When I read this, I practically lifted my butt out of the chair with elation. Somebody finally understood me!

My story is not Jessica’s. Her memoir, Denial, A Memoir of Terror, reveals her journey as an expert on terrorism and her resilience to fear despite the extremely dangerous situations she willingly immersed herself in. Her investigative questioning to understand this resilience lead her back to her teen years when she and her sister were violently raped in their childhood home. As an emotional response to endure the incident, young Jessica willed away her fear. Afterwards, there was no memory of the event, as the trauma blocked her perception from her reality. She went on to live with a depleted sense of fear, which would explain her later obsession with danger. She wanted to feel something.

Trauma robs our perception of reality. This manifests in normalizing abnormal situations/behavior that we would typically avoid. The emotional wall meant to protect us has taken over, and rises each time the behavior occurs. We see it often in others, but it is much harder to see in ourselves as we have adapted to our own devices of self-protection. For whatever reason, this is a concept I continually obsess over and find absolutely fascinating. My own memoir delves into this notion, and whereas I have no expertise in the neurological manifestation of denial, I get it. I understand how emotions can be erased.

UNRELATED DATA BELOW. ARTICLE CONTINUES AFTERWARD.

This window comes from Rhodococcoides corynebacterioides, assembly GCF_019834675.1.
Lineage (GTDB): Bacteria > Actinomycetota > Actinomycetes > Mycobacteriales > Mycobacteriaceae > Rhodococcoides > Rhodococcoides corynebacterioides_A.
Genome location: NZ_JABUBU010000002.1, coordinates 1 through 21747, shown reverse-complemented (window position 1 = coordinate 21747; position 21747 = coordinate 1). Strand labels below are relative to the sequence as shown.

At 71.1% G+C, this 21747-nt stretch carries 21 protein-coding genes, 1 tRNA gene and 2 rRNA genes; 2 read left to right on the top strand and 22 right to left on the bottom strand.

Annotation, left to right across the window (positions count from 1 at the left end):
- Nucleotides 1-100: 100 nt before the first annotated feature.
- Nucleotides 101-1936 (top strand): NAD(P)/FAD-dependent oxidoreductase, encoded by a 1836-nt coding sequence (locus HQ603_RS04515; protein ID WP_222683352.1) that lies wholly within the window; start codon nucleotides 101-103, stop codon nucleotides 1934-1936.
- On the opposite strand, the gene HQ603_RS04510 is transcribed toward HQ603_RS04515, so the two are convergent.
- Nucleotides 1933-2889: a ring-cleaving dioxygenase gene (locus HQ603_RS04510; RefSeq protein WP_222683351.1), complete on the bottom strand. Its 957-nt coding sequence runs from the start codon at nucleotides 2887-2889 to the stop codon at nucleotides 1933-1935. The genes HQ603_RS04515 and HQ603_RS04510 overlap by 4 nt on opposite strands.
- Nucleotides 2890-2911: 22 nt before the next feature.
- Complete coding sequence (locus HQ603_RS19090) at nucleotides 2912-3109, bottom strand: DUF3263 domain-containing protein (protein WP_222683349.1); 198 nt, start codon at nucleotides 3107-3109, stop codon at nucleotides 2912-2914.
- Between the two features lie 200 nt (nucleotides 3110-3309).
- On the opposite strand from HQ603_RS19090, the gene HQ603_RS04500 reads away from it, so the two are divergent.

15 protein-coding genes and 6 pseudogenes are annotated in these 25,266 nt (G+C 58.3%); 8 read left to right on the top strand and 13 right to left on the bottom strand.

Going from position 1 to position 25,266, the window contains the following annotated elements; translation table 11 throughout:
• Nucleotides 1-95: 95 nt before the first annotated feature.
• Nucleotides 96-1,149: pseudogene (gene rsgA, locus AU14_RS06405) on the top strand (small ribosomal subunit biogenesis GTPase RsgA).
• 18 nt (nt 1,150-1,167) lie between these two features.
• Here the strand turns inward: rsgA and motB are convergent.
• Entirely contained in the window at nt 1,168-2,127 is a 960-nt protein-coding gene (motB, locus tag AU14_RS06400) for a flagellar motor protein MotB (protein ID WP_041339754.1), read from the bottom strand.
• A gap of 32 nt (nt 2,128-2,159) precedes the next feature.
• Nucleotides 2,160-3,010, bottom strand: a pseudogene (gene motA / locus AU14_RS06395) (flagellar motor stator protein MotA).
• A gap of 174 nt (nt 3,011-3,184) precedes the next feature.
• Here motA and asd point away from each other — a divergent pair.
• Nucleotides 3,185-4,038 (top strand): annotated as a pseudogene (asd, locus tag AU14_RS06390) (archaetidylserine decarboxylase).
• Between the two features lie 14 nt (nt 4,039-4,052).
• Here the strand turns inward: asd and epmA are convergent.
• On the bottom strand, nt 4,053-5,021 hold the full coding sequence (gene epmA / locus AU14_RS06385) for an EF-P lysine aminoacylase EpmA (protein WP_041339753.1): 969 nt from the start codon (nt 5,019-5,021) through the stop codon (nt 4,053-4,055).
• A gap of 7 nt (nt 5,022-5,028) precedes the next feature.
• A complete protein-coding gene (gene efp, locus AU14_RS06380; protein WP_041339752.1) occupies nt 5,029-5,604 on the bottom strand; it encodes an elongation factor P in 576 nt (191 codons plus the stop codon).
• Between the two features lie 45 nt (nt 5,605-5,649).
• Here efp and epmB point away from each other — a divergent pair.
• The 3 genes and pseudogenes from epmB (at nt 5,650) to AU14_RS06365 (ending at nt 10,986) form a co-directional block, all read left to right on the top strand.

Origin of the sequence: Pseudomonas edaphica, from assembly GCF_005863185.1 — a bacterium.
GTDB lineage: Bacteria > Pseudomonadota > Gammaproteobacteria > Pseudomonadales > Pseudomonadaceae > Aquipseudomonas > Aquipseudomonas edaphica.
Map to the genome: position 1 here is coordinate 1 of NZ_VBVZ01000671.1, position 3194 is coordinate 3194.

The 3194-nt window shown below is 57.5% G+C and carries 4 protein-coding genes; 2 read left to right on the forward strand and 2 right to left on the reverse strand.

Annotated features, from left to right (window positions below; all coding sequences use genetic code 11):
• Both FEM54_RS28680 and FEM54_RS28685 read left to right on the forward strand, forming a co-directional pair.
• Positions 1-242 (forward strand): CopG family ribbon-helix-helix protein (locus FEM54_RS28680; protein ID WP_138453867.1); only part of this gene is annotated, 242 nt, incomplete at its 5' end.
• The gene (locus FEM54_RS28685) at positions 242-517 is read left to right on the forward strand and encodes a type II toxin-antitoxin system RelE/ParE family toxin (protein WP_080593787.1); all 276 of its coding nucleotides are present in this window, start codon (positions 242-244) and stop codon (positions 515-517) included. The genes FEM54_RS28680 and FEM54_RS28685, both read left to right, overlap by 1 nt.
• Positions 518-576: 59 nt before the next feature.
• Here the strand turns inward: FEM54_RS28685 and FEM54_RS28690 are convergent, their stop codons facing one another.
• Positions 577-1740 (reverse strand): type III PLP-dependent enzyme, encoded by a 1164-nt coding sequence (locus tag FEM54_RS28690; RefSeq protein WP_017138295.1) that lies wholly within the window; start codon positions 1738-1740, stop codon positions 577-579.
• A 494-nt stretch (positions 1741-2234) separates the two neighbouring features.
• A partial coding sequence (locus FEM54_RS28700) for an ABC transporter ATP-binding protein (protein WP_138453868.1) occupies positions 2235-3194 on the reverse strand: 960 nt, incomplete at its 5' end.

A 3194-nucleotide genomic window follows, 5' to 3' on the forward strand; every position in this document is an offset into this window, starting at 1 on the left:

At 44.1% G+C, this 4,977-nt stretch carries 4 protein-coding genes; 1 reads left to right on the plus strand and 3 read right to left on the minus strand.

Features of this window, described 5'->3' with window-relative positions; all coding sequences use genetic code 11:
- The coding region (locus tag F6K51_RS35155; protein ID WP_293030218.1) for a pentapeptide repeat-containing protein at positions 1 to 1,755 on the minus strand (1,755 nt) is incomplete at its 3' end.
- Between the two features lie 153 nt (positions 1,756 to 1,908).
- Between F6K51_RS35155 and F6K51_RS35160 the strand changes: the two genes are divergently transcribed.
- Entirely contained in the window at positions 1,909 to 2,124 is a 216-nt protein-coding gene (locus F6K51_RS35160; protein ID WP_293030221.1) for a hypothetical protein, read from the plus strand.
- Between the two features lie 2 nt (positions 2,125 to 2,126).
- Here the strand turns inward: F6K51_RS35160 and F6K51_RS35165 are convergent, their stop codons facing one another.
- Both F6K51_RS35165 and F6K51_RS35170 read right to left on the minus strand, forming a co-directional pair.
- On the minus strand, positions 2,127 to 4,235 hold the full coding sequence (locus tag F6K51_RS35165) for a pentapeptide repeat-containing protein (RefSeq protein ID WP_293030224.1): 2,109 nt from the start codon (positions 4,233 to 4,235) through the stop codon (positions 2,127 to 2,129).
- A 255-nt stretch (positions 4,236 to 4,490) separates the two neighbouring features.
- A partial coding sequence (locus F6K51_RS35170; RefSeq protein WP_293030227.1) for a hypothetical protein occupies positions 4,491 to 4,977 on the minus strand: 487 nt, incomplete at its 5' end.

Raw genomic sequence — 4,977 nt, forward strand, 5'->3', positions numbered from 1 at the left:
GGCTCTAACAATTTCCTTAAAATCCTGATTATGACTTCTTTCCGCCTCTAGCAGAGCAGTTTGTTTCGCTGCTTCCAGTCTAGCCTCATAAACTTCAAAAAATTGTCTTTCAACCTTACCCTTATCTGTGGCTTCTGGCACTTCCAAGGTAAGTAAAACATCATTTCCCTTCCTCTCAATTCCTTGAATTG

The way back to sensibility is through honesty, scrutiny, and one of the toughest jobs of adulting, emotional inquiry. We cannot arrive on the other side of trauma without the detective work into our own pasts. This requires guidance, support, a tribe, a community, an expert on trauma, loads of self-care, and absolute and endless loyalty to ourselves. It is not easy work, but when we regain our sensibility, we repair the broken link to the fullness of our identity.

Know that wherever you are in the journey, you are not alone. There is great power in each of us to immerse in healing, and many sources and methods exist for support. I like to think of myself as a friendly delegate. I’m happy to share links I have found helpful. Please email me if this interests you. Most of all, be kind and love yourself. You are so worthy of love.

Language learning in children is an exercise in reciting patterns. Initiating the sequence of knowledge begins with counting from one to ten, the days of the week, the months of the year, and grows with conceptual associations in and out of the classroom. Each step is a launch forward in learning a larger scope of the world.